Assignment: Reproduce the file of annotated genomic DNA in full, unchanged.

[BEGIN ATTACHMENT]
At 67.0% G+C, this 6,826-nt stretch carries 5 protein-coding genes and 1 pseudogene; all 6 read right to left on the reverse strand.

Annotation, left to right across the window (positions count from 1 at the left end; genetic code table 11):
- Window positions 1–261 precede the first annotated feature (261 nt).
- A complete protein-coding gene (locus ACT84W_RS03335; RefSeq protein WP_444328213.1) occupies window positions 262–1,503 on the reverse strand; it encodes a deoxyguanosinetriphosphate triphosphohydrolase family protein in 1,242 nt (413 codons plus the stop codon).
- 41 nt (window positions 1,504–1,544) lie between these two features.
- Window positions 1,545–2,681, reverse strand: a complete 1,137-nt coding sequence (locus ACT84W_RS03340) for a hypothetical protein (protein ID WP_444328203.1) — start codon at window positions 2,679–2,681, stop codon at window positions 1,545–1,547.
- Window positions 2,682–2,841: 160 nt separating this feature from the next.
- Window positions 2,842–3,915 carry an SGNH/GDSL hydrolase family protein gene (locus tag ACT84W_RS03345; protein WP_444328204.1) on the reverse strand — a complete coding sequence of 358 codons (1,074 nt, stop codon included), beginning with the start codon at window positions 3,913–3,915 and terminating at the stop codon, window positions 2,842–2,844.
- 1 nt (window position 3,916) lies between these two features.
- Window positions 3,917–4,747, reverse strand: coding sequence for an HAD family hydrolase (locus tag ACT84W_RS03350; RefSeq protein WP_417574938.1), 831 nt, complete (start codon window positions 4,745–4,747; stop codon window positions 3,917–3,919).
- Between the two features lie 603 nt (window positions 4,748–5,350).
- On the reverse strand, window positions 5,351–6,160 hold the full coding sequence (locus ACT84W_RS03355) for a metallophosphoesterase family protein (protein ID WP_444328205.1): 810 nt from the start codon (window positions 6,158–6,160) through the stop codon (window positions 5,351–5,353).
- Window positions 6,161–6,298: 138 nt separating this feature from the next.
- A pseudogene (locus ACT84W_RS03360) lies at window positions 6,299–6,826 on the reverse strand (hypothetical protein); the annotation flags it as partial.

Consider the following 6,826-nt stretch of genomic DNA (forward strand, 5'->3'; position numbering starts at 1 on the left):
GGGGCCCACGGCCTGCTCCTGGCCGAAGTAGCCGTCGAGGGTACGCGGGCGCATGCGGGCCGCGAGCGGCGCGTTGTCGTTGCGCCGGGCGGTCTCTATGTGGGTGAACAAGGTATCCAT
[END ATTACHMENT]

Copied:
At 67.0% G+C, this 6,826-nt stretch carries 5 protein-coding genes and 1 pseudogene; all 6 read right to left on the reverse strand.

Annotation, left to right across the window (positions count from 1 at the left end; genetic code table 11):
- Window positions 1–261 precede the first annotated feature (261 nt).
- A complete protein-coding gene (locus ACT84W_RS03335; RefSeq protein WP_444328213.1) occupies window positions 262–1,503 on the reverse strand; it encodes a deoxyguanosinetriphosphate triphosphohydrolase family protein in 1,242 nt (413 codons plus the stop codon).
- 41 nt (window positions 1,504–1,544) lie between these two features.
- Window positions 1,545–2,681, reverse strand: a complete 1,137-nt coding sequence (locus ACT84W_RS03340) for a hypothetical protein (protein ID WP_444328203.1) — start codon at window positions 2,679–2,681, stop codon at window positions 1,545–1,547.
- Window positions 2,682–2,841: 160 nt separating this feature from the next.
- Window positions 2,842–3,915 carry an SGNH/GDSL hydrolase family protein gene (locus tag ACT84W_RS03345; protein WP_444328204.1) on the reverse strand — a complete coding sequence of 358 codons (1,074 nt, stop codon included), beginning with the start codon at window positions 3,913–3,915 and terminating at the stop codon, window positions 2,842–2,844.
- 1 nt (window position 3,916) lies between these two features.
- Window positions 3,917–4,747, reverse strand: coding sequence for an HAD family hydrolase (locus tag ACT84W_RS03350; RefSeq protein WP_417574938.1), 831 nt, complete (start codon window positions 4,745–4,747; stop codon window positions 3,917–3,919).
- Between the two features lie 603 nt (window positions 4,748–5,350).
- On the reverse strand, window positions 5,351–6,160 hold the full coding sequence (locus ACT84W_RS03355) for a metallophosphoesterase family protein (protein ID WP_444328205.1): 810 nt from the start codon (window positions 6,158–6,160) through the stop codon (window positions 5,351–5,353).
- Window positions 6,161–6,298: 138 nt separating this feature from the next.
- A pseudogene (locus ACT84W_RS03360) lies at window positions 6,299–6,826 on the reverse strand (hypothetical protein); the annotation flags it as partial.

Consider the following 6,826-nt stretch of genomic DNA (forward strand, 5'->3'; position numbering starts at 1 on the left):
GGGGCCCACGGCCTGCTCCTGGCCGAAGTAGCCGTCGAGGGTACGCGGGCGCATGCGGGCCGCGAGCGGCGCGTTGTCGTTGCGCCGGGCGGTCTCTATGTGGGTGAACAAGGTATCCAT